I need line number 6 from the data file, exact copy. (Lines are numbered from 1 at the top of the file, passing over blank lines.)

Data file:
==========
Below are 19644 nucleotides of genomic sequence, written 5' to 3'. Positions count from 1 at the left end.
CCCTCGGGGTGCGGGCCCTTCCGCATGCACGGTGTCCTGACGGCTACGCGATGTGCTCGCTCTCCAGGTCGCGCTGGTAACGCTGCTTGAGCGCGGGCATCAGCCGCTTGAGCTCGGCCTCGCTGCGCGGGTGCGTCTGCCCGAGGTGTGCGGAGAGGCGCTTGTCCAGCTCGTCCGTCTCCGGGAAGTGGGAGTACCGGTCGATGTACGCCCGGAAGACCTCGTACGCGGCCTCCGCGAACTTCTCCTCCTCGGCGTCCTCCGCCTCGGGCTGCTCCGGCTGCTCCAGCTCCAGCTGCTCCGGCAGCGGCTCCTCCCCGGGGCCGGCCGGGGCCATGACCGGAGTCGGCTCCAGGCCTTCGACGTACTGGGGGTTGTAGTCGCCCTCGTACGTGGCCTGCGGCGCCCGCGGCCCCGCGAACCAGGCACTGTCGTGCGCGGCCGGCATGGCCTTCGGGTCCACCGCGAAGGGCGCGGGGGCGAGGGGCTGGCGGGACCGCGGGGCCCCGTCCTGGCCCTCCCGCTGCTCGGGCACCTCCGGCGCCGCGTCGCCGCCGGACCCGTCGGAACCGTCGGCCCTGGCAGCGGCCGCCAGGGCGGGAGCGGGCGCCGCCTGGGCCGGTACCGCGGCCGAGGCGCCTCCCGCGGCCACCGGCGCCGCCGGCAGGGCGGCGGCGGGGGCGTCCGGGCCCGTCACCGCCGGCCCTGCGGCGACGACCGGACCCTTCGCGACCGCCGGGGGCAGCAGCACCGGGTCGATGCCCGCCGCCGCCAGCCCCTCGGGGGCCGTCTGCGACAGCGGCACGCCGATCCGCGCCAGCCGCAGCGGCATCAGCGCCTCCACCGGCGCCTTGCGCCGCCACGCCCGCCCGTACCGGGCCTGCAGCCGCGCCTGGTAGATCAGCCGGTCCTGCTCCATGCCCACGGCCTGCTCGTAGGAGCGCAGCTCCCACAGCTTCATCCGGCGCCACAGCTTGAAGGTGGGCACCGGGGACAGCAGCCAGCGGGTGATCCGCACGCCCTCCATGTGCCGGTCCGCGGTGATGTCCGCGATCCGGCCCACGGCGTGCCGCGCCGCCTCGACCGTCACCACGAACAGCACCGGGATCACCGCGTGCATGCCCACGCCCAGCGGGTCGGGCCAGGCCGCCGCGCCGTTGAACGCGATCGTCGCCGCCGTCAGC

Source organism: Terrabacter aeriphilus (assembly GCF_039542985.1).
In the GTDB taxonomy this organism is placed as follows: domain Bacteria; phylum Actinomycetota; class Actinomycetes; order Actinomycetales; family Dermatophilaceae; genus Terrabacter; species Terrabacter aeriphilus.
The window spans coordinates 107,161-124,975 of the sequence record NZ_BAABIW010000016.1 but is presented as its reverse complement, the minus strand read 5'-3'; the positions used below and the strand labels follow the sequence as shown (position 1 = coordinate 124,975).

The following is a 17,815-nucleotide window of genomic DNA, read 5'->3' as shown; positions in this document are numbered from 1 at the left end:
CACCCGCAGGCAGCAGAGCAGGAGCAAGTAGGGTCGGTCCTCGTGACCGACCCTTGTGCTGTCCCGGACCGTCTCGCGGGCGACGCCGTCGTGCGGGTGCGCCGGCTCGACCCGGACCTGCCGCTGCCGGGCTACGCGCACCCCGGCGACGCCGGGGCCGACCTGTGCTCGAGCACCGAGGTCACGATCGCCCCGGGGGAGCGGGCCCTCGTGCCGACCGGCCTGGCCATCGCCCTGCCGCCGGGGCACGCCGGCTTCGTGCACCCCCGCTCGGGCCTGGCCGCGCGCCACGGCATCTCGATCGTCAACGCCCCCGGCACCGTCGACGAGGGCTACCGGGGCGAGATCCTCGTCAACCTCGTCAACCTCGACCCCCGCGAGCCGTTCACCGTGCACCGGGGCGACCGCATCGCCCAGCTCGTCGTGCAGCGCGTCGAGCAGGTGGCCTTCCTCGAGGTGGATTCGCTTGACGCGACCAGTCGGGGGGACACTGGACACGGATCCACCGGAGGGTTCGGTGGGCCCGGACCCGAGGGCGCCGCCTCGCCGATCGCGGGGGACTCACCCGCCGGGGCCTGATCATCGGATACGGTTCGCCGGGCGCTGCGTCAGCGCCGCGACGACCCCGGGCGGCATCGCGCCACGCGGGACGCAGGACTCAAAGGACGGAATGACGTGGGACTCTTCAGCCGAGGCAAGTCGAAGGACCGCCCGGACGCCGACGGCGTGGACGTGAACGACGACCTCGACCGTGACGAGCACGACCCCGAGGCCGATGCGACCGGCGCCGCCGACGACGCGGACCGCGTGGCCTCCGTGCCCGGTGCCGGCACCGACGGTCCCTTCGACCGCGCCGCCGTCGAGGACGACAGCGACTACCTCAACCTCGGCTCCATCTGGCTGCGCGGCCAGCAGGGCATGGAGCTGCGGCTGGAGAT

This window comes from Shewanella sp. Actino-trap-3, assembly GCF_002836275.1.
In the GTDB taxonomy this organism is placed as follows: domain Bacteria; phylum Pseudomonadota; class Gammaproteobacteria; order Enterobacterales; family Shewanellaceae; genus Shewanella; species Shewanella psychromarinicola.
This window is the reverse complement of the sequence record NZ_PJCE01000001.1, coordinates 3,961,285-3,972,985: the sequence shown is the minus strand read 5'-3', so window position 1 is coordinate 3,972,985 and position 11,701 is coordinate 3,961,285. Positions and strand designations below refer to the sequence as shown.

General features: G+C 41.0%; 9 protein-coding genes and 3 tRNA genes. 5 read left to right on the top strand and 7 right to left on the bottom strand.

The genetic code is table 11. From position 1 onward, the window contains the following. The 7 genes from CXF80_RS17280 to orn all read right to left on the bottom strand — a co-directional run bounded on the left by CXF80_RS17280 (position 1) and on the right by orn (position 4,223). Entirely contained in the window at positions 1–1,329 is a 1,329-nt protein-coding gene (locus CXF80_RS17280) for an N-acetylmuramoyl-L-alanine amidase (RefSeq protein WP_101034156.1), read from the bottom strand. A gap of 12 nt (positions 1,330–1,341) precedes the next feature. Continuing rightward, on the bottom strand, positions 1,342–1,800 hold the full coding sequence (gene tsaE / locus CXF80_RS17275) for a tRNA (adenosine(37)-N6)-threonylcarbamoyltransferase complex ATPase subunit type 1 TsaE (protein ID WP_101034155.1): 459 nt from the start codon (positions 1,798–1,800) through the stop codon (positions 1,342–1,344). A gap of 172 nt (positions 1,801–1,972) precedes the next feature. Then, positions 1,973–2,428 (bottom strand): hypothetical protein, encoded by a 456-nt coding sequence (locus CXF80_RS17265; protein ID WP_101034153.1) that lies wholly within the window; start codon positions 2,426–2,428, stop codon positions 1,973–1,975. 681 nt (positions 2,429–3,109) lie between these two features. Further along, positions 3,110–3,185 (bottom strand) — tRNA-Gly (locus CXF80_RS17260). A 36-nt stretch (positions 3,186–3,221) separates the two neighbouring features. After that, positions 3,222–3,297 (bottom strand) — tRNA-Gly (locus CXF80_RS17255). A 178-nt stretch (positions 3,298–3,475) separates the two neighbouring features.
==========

The following is a 17,815-nucleotide window of genomic DNA, read 5'->3' as shown; positions in this document are numbered from 1 at the left end: